It is against federal law in every country I am aware of to charge a fee for human tissue. Sperm banks do not charge for sperm, they charge for the service of collecting, screening and storing the sperm. If you charge any amount of money, even $1, that is not a direct reimbursement of expenses, you will be removed from KDR.
4. Recipients should be prepared to cover the cost of STD testing for themselves and the donor, as well as any travel costs associated with donation, unless otherwise agreed upon with the donor.
5. No request for payment will be made or offered in exchange for sperm, except for expenses incurred for travel or medical tests. Receipts for these expenses must be provided to the Recipient upon request, or as agreed between Donor and Recipient prior to incurring the expense.
Accepted Answer2That depends on your risk tolerance. It can be free. If you pick a donor off the internet from a site like this, it is a local donor, his STD tests are recent enough (and thorough enough) for your tastes, and you have no problem traveling to his house or telling him where you live, it is free. Well, you should buy OPK tests.
However, if you do it through a doctor's office and use sperm you get from a cryobank, it costs hundreds or thousands. If you aren't comfortable letting an anonymous donor into your house or can't find a local donor, you may have to rent a hotel room, which is like a hundred bucks. If you can't find a local donor, shipping can cost a couple hundred bucks. If you want some specific "non-standard" test or want tests more recent then the last 6 months, you may need to pay the donor to get retested for a couple hundred bucks.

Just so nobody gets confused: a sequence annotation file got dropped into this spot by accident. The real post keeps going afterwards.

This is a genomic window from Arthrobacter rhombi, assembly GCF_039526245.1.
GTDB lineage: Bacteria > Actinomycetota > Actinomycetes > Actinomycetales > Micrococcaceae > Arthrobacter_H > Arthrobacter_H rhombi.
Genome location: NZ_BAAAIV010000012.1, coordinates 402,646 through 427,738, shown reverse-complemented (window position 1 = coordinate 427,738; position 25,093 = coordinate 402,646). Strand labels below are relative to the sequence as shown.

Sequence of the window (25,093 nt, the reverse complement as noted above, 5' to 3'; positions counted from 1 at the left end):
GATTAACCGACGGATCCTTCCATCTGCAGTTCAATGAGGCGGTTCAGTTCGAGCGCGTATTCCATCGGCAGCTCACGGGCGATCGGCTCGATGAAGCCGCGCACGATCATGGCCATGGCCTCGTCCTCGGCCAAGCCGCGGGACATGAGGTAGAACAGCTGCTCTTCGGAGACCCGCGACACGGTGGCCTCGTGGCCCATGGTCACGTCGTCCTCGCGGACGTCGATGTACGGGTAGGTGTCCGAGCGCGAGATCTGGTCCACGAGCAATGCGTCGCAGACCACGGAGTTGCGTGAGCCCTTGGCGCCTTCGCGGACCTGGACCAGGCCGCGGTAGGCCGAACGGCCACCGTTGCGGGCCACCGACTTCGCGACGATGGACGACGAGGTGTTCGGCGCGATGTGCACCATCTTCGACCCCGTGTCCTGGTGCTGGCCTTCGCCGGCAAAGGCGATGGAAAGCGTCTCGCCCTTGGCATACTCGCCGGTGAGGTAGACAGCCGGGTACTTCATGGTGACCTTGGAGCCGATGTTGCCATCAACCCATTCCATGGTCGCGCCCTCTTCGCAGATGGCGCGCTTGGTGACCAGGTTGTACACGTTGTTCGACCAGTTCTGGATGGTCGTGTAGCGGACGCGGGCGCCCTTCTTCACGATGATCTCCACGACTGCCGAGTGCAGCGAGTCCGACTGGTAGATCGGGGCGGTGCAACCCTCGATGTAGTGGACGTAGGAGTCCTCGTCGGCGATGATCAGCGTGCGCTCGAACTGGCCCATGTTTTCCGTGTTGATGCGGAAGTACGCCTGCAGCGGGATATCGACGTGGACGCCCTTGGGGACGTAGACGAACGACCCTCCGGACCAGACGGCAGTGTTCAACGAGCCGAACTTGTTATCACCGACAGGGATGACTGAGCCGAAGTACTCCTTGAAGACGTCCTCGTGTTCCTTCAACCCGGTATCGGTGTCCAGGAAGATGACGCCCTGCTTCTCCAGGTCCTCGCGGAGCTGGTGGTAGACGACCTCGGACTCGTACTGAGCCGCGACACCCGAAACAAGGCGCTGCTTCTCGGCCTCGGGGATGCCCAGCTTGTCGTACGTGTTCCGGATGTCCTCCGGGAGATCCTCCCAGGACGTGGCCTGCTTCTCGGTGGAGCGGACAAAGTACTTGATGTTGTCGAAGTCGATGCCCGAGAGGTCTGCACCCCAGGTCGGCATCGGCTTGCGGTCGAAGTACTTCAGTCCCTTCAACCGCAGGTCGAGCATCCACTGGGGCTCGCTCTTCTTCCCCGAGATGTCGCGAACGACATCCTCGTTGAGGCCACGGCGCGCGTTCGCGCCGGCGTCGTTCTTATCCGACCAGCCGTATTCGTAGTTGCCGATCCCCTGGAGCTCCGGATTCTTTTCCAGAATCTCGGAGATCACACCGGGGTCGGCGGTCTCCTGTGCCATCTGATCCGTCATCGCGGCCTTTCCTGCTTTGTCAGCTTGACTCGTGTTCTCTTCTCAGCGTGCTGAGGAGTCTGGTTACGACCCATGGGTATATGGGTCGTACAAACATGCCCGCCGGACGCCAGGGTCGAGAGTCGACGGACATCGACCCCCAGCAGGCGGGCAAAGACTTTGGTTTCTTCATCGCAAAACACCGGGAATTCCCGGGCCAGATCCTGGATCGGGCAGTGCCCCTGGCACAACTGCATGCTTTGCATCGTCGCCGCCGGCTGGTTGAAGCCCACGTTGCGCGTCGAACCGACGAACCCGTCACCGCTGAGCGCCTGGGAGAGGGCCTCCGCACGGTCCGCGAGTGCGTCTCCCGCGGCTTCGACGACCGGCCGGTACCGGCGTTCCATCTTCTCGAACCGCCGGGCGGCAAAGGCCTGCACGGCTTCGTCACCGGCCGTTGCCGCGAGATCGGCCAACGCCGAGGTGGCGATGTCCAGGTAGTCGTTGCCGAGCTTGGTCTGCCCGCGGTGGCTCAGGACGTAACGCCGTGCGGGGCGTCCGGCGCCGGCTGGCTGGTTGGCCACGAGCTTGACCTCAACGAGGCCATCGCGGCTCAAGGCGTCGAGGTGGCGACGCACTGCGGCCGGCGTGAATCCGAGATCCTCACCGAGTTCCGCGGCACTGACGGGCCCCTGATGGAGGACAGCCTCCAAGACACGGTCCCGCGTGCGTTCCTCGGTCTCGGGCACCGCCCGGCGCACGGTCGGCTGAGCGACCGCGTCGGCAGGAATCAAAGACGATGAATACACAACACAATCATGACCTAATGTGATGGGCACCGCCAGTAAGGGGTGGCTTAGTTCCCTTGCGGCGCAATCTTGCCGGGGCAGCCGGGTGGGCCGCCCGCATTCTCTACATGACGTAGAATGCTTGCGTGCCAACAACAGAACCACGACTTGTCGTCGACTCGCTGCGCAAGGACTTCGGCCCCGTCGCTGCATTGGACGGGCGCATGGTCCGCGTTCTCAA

Things you should buy:
1.) Specimen cups (cheap)
2.) Infant medicine syringe without needle (cheap)
3.) Instead cups (cheap)
4.) OPK tests (no idea...possibly pricey)
5.) Prenatal vitamins
Optional Larger Expenses
1.) Shipping (TYB preservative, fedex costs)
2.) Hotel Room
3.) Travel Costs (for you or him)
4.) STD tests at a place YOU know. (If donor's tests are too old or you worry they might have been altered)
6.) Sperm Purchased from a Cryobank (expensive)
5.) IVF...If you have fertility problem. (very expensive)
Accepted Answer-3I think in some ways STD tests on this site are overrated. In my area, the two big cities are Baltimore and DC. DC has an AIDS rate that is higher than West African countries. I just heard that Baltimore regularly competes for status as the syphilis capital of the USA. I haven't seen that claim about Baltimore in the news. However, I have seen news reports about high rates of AIDS and other STDs in Baltimore.
In that context, I think STD tests are both weak and give a false sense of security. What if he tests negative after having just been treated for a variety of STDs? A donor with a recent STD test who engages in high risk behavior (e.g. promiscuous sex, sex with multiple partners, sex with prostitutes, IV drug use, or sex with people who do any of the following) is a greater risk for STDs than a donor who does not engage in high risk behaviors but does not take STD tests regularly. This may be an area where older, married, educated donors offer an advantage (if someone is 40 and never done drugs/ used a prostitute, he is unlikely to do so anytime soon). STD tests also don't test for everything. In fact, many clinics won't test for some common STDs if the person is not showing specific symptoms.